Ghana’s fiscal data between 2008 and November 2017 show that generally, the GRA has been unable to increase and sustain the momentum of tax revenue growth rate although, at prima facie, tax revenue generation increased year on year.
The trends in direct tax, indirect tax, and trade tax are worrying. That direct taxes in particular have generally declined since 2012 with minimum contribution coming from the informal sector and it’s evident that all things being equal, tax evasion remains a nightmare for the Ghana Revenue Authority (GRA) in raising tax revenues for the country.
While the problem of tax evasion may be behavioral, existing literature shows that challenges within tax administration systems and tax enforcement policies create the breeding grounds for tax evasion to flourish.
Executive Director of African Centre for Energy policy (ACEP), Benjamin Boakye, made these revelations in his presentation at a validation and stakeholders’ engagement workshop on addressing gaps to increase tax revenue in Ghana, under the Ghana Revenue Reform Programme (GRRP) on June 26th, 2018, in Accra.
According to Mr. Boakye, some of the gaps ACEP identified in Ghana’s tax administration system when they conducted a gap analysis within the framework of GRA’s processes and procedures, human resources, and tools were that, the GRA was bemoaned with procedural inefficiencies that hamper tax revenue mobilization in the short term. While late tax filing was behavioral on the part of taxpayers, the GRA also contributed to the challenge due to its inability to provide timely and adequate guidance to taxpayers.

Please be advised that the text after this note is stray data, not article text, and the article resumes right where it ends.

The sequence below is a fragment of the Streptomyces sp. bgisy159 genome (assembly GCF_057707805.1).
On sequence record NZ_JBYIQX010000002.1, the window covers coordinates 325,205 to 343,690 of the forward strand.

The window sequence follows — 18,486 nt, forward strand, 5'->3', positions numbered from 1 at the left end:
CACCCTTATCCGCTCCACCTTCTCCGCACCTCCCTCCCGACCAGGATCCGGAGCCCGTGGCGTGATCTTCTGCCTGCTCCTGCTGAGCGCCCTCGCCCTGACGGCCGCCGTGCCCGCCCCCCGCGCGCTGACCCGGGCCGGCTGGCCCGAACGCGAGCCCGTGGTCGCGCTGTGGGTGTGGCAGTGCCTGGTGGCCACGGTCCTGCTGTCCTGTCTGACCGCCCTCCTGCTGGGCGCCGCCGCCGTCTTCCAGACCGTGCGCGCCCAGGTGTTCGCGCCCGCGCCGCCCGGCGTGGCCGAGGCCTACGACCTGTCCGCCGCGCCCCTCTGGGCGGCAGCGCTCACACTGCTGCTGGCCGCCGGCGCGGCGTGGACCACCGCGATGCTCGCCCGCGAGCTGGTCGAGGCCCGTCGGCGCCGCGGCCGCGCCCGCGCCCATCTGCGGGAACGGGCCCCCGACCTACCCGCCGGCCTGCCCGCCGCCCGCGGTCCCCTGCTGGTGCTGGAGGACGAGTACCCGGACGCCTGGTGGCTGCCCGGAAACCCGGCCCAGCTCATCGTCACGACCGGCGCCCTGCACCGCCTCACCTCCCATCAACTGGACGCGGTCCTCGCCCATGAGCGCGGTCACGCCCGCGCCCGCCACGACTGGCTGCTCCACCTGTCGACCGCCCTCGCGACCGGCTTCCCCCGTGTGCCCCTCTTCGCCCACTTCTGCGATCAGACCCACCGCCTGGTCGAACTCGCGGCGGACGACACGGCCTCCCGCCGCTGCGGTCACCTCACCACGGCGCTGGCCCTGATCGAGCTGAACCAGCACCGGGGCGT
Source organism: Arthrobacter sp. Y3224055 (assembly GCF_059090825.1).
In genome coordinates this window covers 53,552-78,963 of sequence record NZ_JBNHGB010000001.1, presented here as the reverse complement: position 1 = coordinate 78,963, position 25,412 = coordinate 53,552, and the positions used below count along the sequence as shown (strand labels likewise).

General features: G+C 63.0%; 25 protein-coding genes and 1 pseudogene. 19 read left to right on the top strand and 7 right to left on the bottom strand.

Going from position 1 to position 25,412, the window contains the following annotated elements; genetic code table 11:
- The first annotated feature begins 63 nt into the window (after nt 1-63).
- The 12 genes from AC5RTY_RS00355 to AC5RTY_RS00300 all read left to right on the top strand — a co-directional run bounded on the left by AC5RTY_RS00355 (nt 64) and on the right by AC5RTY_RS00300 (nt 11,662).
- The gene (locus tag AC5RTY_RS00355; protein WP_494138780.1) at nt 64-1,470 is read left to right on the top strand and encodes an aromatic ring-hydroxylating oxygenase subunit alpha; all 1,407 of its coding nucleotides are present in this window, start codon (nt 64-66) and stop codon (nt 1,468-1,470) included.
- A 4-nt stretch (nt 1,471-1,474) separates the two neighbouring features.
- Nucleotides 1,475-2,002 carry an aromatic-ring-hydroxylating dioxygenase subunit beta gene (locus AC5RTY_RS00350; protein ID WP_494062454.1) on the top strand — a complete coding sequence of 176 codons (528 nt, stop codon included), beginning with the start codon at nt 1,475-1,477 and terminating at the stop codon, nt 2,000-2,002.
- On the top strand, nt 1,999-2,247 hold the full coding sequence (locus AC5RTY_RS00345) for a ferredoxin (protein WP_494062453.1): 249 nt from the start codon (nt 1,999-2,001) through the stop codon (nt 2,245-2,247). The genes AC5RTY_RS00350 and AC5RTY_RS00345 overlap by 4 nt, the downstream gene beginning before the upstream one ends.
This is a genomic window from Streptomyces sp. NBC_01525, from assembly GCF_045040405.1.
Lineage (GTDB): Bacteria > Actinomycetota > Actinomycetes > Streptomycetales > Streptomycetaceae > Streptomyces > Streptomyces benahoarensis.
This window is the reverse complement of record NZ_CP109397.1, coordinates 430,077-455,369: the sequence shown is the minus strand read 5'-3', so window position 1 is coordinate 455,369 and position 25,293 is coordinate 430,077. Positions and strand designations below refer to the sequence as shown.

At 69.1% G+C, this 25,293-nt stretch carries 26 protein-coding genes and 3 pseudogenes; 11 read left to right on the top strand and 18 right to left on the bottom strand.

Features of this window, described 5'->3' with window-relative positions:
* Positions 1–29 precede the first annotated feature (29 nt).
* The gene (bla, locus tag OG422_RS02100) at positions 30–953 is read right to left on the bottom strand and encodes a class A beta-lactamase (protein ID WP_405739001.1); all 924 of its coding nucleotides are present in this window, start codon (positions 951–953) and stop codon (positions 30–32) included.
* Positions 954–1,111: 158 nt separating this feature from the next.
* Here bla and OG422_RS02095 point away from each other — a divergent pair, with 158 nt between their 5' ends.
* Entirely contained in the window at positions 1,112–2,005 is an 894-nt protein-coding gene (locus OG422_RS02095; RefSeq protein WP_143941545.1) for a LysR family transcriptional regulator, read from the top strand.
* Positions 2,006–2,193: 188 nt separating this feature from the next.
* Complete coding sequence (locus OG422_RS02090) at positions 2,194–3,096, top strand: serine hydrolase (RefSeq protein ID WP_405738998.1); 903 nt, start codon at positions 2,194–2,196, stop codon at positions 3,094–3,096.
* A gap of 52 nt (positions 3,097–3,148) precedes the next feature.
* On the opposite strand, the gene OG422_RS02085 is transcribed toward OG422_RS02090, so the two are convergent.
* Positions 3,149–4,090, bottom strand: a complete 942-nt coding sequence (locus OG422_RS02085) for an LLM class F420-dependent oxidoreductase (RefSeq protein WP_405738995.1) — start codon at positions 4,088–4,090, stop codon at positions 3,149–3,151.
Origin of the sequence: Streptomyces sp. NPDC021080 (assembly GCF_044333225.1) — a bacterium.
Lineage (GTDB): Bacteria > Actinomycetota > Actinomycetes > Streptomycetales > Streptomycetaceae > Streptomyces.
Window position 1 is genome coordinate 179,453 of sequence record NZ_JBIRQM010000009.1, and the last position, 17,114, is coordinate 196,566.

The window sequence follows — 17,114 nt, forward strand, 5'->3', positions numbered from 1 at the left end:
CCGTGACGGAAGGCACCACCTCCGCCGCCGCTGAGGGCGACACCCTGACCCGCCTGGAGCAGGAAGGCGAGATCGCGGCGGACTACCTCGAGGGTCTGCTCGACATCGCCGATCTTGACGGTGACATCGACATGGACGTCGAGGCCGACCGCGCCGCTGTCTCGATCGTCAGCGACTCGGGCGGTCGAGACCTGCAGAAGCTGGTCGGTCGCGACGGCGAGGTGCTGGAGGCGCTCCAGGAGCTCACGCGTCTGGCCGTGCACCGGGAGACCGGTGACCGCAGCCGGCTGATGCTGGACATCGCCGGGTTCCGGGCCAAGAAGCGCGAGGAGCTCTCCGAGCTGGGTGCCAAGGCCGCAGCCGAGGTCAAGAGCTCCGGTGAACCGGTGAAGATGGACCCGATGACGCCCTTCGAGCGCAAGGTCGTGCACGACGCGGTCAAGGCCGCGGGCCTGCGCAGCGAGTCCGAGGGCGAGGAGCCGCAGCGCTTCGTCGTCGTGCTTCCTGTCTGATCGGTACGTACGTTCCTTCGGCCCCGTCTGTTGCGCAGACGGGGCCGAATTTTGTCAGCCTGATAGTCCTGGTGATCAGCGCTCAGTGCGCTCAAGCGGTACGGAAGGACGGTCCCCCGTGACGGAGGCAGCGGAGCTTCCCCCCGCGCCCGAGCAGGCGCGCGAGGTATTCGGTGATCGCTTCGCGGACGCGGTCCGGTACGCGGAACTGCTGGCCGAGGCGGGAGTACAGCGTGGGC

He added that, the GRA failed to aggressively pursue filed but unpaid tax returns which were not in dispute, as well as outstanding conceded tax returns that were in dispute. Thus, penalties and interests on late payment cannot be enforced against the tax payer.
They also identified that, poor coordination and communication among GRA’s segmented office structures also affect tax enforcement, as well as poor monitoring coupled with weak field audits, amid low staff capacity and skills which left illicit financial flows undetected, especially in the extractive sector, while the large informal sector remained under-taxed.
“Weak coordination, poor knowledge sharing, and poor information flow remains a challenge of the GRA because the Domestic Tax Revenue Division and the Customs Division still see themselves as separate bodies and thus operate in silos. This has led to wide knowledge and capacity gaps among the agencies of the GRA.
Moreover, the GRA does not have adequate staff who have strong background in taxation. Yet the GRA has faced challenges recruiting and retaining qualified and trained staff due to political interferences and unsuccessful recruitment strategies.
The problem of limited staff numbers is compounded by frequent out-of-office trainings to the detriment of allotted time for daily operations. Finally, the Domestic Tax Revenue Division (DTRD) lacks the requisite technology to effectively ascertain tax obligations of tax payers, particularly those in Ghana’s large informal sector,” Benjamin Boakye added.
To improve on compliance checks and ensure effective audits, ACEP recommended that, a high profile audits should be done at the headquarters together with a team of Transfer pricing experts, and also encourage on the peer trainings.
Again, they recommended that, the GRA should collaborate with other state agencies to get better records and knowledge sharing for better management of tax evasion in Ghana, and as well as conducting more field visits by deploying more revenue officers.